There’s a lot more than color and style to consider when choosing a pillowcase. The right pillowcase not only looks good on your bed, it also protects your skin and helps you sleep better.
So we’ve written a complete guide to choosing the best pillowcases. We discuss what to look for when shopping for a pillowcase including fabric, size, style, thread count and more.
Why The Right Pillowcase Matters
Here’s why it is important to have a good pillowcase.
- A good pillowcase wicks away sweat, ensuring your face and head don't get clammy at night. This is especially helpful if you have night sweats or you sleep hot. By wicking away sweat, the pillowcase also ensures a comfortable and hygienic sleeping environment.
- If you are a hot sleeper, getting a good pillowcase that’s breathable will help you sleep better.
- A good pillowcase protects your skin. It doesn't harbor bacteria and germs that can cause acne and breakouts. It’s also soft and smooth against your skin and hair, which prevents frizzy hair and skin irritation.
Types of Pillowcase Fabrics
The most important factor to consider when shopping for a pillowcase is the fabric. This determines how comfortable and skin-friendly the pillowcase is going to be.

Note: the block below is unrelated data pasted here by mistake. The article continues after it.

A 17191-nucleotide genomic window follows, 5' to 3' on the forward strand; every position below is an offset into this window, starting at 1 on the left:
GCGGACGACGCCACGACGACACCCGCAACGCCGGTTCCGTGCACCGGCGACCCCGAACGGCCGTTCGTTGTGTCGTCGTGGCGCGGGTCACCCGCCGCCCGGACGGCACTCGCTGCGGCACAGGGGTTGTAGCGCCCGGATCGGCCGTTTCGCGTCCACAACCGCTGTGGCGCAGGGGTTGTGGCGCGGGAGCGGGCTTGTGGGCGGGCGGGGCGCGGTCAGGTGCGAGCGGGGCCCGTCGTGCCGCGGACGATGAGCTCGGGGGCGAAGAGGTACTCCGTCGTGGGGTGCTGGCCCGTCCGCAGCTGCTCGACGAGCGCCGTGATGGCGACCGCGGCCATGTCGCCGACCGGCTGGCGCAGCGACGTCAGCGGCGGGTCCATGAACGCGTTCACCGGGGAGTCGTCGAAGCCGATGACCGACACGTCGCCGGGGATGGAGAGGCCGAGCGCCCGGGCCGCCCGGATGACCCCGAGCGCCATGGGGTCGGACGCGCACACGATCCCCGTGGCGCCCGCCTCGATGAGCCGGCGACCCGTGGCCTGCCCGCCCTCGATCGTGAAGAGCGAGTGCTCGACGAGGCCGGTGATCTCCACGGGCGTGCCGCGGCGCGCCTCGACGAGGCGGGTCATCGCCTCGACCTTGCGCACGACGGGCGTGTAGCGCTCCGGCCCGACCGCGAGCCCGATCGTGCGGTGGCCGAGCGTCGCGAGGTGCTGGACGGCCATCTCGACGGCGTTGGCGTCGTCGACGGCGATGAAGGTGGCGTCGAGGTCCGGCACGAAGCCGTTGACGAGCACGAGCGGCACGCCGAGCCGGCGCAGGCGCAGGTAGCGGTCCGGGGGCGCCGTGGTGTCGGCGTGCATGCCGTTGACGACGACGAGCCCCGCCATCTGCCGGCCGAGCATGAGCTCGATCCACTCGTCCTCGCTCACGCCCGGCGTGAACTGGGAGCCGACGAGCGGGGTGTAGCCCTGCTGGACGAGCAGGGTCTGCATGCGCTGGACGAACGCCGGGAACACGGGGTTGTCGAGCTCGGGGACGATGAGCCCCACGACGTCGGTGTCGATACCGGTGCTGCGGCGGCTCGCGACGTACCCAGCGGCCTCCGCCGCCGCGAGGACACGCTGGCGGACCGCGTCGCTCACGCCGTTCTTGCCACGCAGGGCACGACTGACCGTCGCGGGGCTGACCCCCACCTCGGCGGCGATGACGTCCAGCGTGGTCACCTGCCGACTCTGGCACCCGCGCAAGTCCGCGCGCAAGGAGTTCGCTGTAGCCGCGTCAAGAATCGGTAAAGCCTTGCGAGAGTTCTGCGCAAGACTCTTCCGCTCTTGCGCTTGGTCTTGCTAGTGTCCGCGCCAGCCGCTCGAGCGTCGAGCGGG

Here are the most common types of pillowcase fabrics with their pros and cons.
cotton pillowcases are a popular choice for many shoppers, mostly because of their affordable prices. Cotton is generally soft (though this depends on the quality, weave and thread count of the cotton), breathable and moisture-wicking.
You can get 100% natural cotton and even certified organic cotton pillowcases if you prefer buying eco-friendly bedding.
On the downside, cotton is not the most gentle fabric on your skin. It is rougher than silk, satin or bamboo, so it can create quite a bit of friction on your skin. This can cause skin irritation and wrinkles.
Cotton’s ability to absorb moisture is also bad news for your skin. That’s because it doesn't just absorb sweat, it also absorbs products from your face, leaving your skin dry and prone to breakouts.
Another downside of cotton is that it holds onto moisture when sweat. It doesn't dry as quickly as other fabrics. If you have serious night sweats, you might wake up with your face and neck feeling clammy.
Also, all this dampness and oils absorbed by the cotton pillowcase creates an unhygienic environment for your skin, especially if you are prone to acne breakouts.
Microfiber pillowcases are popular because they are some of the cheapest in the market. They are made from polyester though some also include other materials like nylon.
Microfiber pillowcases are soft, though not as soft as silk. But generally, they are gentle on the skin and hair. They are hypoallergenic and are great for sensitive skin. They are also good at absorbing sweat and, unlike cotton, they dry quickly.
Microfiber pillowcases are easy to take care of. You can throw it in the washer without worrying you’ll damage it. Microfiber also doesn't crease easily.
The main downside of microfiber pillow cases is their poor breathability. If you tend to get hot at night, a microfiber pillowcase is not the best choice.